In almost every case, movie sequels are worse than the originals. For games, usually, it's the opposite.
Part 2, 3 and beyond are not met with the same eye rolling and sliding down into the chair as their cinematic cousins, but rather more of a "Sweet!".
We most often don't feel burned by game sequels. Track & Field 2 was a marked improvement, Megaman 2 was at least as good as part 1, Street Fighter 2 was imeasurably better than the first.
Even so, mistakes are made. Miscalculated risks, failures of logic, loss of creative control have all been known to turn sure things
into head-scratching WTFs.
These are the stand out few that, over the years, have disappointed me. That doesn't mean they are bad games. per se. Just that they
failed to do what most game sequels do.
Marvel Super Heroes vs. Street Fighter
X-Men vs. Street Fighter was really quite a game. The tag-team dynamic that it presented, an opportunity wholey missed by the early games of the KOF franchise,
ratchted up the enjoyment for scrubs and technical players alike. It had a speedy exuberance and a nice feel, along with a great cast.
The failure of this sequel was apparent the instant I started playing. Sitting there at the character select, I realized
that there is no one I REALLY want to play. No Juggernaut, no Sentinal, no Ironman, no Rogue. This alone was by no means a deal breaker, but it was an
inescapable feeling. Of course it was only the beginning of the disappointment...
In what can only be construed as an attempt to make the game more 32-bit console friendly, frames of animation had been cut. This may
seem like a minor detail, but realize that character animation was practically the foundation of Capcom's X-Men series. Cyclops' ridiculously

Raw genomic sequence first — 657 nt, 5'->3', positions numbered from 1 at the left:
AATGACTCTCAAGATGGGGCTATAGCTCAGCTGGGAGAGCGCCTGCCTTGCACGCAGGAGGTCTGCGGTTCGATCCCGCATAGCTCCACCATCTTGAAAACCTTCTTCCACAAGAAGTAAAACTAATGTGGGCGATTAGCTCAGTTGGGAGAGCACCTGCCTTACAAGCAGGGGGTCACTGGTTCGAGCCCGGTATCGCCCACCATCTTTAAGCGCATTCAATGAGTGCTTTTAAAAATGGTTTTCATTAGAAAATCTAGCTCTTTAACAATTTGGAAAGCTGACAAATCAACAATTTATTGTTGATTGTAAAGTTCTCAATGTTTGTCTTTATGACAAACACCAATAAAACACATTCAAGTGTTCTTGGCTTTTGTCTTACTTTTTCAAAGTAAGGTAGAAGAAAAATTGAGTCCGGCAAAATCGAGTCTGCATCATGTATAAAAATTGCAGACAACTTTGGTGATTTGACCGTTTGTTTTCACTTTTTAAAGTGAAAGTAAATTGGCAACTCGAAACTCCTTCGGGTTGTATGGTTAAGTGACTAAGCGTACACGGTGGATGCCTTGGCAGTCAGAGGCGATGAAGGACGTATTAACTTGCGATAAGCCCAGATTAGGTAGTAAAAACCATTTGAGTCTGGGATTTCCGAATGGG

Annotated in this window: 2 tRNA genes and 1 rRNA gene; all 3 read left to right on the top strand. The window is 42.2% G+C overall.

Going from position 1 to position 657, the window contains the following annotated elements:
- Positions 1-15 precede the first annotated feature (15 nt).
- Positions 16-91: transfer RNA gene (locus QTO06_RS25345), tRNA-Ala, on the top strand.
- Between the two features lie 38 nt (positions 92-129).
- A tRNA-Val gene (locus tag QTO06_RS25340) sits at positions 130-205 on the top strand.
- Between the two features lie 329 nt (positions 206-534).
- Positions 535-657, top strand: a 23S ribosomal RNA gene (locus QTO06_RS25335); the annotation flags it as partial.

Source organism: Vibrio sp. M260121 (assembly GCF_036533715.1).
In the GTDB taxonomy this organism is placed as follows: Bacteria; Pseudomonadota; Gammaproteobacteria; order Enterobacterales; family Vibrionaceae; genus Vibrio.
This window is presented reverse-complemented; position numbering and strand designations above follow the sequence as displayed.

fluid run now looked "framey". Those wild Hulk arial raves don't look quite so wild. A sequel that is actually less technically impressive
than its forebearer?
Combos themselves were also curtailed. Perhaps as a response to the rash of infinite combos found in XSF, Capcom decided to make the
combo system more ridged, more pedestrian and, ultimately, less interesting. The game is slower as well. Not since the red-headed Super
Street Fighter 2 has a sequel been slower. What was Capcom thinking? Was XSF "too much"? Was MSF "kid friendly, mother approved"?
Back to the characters. Dan is by nature a joke, an in-joke at that, and cannot be considered a selling point. Cyber Akuma? All of the
other Marvel/VS series games culminate in a David vs. Goliath match (Apocolypse, Onslaught, Abyss), but this one ends with
the goofy Cyber Akuma? It has the stale stink of a cut-and-paste job, which is a nice segue to the "secret characters". These are in fact more like
secret costumes, as they are mostly pallett swaps of standard characters. What purpose does U.S. Agent serve, except to give us the small silly joy
of a team super K.O. with Captain America known as the "Star Star"?